: All the Bums in Rockaway :

an excerpt by Dennis Vannatta


I hit the big five-o this year, but the second I walk through the door of the house on 134th Street, I’m “Little Bill” once more.  That’s OK.  I love “Big Bill” Dillon—my father—dearly, although, child of the Depression and strict Catholic upbringing that he is, he set standards of industry, frugality, and conduct that I often thought were impossibly high when I was young.  He’s mellowed, we all agree.  He’ll drink a glass of wine on special occasions now—Our Lord drank wine, after all—as he sits at the head of the table, and he’ll laugh at the anecdotes.  But even now I sometimes catch a glint in his eye that makes me squirm a bit.  Like at dinner tonight when my cousin Jenny Basch bragged about buying a Lennox vase for $12.95 after she switched price tags.

            “Did I say switched?  No, there was no price tag on it!” Jenny exclaimed.  She always sounded like she was trying to talk over a power mower.  “I took a price tag off something else and stuck it on!  $12.95!  Hey, how do I know, that could have been the price!”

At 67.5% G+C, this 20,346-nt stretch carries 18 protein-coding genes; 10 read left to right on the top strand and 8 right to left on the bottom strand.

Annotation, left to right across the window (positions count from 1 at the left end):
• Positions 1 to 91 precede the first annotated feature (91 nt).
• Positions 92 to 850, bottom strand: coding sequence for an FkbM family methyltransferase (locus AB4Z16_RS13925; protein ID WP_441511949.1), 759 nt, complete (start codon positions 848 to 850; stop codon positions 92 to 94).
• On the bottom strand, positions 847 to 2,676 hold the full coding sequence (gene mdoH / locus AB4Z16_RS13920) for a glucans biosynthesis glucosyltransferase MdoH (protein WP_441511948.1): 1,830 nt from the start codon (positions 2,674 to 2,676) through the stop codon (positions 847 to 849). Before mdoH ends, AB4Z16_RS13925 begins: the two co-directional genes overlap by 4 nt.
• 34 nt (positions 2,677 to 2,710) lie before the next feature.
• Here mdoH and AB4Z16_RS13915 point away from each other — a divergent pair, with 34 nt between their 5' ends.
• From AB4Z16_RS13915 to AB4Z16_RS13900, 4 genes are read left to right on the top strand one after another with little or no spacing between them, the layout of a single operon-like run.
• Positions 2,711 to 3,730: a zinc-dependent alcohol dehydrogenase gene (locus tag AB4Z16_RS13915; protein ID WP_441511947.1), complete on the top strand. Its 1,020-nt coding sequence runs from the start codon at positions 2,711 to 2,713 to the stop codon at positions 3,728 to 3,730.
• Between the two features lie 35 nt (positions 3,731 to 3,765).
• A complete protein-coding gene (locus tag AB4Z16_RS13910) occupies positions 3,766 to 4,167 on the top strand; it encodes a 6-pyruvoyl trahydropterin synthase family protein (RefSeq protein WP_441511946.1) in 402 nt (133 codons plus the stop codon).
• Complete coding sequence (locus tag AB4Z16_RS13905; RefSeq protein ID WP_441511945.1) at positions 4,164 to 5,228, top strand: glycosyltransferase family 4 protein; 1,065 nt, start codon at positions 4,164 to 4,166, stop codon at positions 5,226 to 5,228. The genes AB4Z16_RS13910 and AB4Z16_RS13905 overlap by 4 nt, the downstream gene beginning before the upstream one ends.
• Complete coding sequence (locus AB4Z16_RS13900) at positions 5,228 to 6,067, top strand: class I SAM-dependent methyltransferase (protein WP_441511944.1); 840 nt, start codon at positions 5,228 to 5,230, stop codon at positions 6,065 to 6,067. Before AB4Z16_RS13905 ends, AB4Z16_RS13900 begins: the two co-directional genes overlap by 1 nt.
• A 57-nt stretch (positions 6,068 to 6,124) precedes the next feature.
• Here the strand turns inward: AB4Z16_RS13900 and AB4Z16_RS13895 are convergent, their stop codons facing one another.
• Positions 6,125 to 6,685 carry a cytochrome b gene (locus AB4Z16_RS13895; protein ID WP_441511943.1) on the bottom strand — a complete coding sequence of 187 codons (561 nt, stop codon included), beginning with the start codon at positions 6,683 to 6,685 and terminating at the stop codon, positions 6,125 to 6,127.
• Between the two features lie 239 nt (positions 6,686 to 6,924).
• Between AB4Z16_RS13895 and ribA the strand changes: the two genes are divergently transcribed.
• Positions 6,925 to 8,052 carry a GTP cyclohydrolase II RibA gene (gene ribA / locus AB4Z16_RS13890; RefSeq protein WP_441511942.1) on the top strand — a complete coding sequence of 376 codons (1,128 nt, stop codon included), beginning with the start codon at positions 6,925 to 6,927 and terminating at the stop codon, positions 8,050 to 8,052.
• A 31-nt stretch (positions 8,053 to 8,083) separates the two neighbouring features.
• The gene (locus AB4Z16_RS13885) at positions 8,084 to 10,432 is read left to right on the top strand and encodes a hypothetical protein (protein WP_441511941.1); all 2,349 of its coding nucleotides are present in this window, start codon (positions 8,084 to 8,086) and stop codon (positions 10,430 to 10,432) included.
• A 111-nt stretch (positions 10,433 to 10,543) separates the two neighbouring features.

She’s the youngest of “the Gessler cousins,” while I’m the youngest of “the Dillon cousins.”  With children of our own now, and some of us with grandchildren, we cousins no longer gather at Mom and Dad’s in Rockaway for Christmas as we did for so many years.  We still try to have a get-together sometime over the summer, though.  We make a day of it, lunch here and there (Ted Gessler’s bunch always eating subs down at the deli on 116th Street, others heading straight to the beach, me and mine eating with the folks at the ol’ homestead), then all of us at the beach for an hour or two of horseshoes, taking waves, and catching rays, then back to the house for a shower and beer and snacks on the deck.  What we look forward to most, though, is dinner around the big oval table, Mom’s paella and monkey bread, a lot of wine and swapping lies about the old days. Mom and Dad are the only ones still living in Rockaway.  Aunt Liz and Uncle Karl Gessler are decades gone and we cousins and our families scattered all over the lower forty-eight.  Still, we all think fondly about our youth in Rockaway (only my mother ever calls it Belle Harbor) and love to reminisce.  Old times always seem good if you have enough wine under your belt.